Do Parents Selectively Time Birth Relative to Ramadam? Evidence from Matlab, Bangladesh

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Event Type: 
Brown Bag
Date and Time: 
Thursday, October 22, 2015
12:00 pm – 1:00 pm
Nazmul Ahsan

Studies examining health effects of maternal fasting during Ramadan find that in utero exposure to Ramadan has negative implications for child health, labor and education out-comes. One key methodological concern in those studies is that the identifcation is based under the assumption that parents do not selectively time birth relative to Ramadan. In Matlab, a region in Bangladesh, a family planning program was initiated in 1977 in which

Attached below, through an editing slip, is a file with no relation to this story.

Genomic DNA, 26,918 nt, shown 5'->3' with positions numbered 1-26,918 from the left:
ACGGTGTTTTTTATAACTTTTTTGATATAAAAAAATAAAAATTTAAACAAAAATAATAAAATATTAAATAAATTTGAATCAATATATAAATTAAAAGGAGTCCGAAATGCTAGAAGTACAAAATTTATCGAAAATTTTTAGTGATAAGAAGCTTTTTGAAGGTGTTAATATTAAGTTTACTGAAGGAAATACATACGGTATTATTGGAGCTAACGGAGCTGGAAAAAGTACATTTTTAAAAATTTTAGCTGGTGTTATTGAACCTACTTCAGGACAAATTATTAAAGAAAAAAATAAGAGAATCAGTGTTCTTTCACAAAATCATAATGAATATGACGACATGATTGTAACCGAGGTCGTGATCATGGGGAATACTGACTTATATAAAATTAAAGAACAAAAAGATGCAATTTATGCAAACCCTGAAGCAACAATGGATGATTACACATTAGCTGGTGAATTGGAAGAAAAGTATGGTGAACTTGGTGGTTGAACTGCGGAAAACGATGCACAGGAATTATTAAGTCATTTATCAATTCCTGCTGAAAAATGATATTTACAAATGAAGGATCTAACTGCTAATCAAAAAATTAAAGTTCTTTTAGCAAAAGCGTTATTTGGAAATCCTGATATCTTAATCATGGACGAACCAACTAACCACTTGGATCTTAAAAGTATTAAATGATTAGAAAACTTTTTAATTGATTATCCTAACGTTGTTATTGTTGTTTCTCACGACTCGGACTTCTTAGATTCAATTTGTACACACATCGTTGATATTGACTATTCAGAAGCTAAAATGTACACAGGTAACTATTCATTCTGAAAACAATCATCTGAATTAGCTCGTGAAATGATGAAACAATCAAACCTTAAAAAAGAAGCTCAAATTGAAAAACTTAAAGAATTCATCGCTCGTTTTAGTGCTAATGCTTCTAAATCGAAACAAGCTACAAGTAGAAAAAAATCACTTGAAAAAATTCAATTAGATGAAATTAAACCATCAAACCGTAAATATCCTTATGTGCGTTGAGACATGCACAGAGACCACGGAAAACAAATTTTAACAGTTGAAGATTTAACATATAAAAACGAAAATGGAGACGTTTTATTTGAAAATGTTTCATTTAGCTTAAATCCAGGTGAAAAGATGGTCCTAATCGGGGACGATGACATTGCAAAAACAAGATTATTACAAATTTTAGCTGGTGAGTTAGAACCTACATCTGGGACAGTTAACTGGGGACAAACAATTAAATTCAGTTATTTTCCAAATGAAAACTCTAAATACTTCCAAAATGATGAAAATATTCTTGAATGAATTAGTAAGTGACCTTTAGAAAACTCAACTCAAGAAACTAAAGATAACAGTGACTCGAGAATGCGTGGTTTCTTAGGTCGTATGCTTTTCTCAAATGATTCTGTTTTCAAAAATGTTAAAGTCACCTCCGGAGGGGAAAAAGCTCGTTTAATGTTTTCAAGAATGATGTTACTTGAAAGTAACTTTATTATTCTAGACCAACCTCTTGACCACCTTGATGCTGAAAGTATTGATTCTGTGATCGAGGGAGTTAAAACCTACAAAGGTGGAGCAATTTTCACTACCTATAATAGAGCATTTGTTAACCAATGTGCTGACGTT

women in treatment areas received free contraceptives door to door but those in control areas were not part of the program. Using the Matlab Health Socio-economic Survey 1996, I find women living in treatment areas are five to six percentage points less likely to give birth 8 to 9 months after Ramadan after exposure to the family planning program. Moreover, more educated mothers living in treatment areas, are less likely to overlap their pregnancies with Ramadan. This suggests that parents selectively time birth relative to Ramadan and selection in in utero exposure to Ramadan should be checked allowing for time varying changes. I also examine child height, which reects both genotype and phenotype in utero, and find evidence suggesting that presence of selection problems may lead us to wrong conclusions about the effect of maternal fasting on child height. To explore that negative association between mother years of education and Ramadan exposure is not limited to treatment areas of Matlab, I use the four waves of the Indonesian Family Life Survey (IFLS) and find similar parental selection in Ramadan exposure.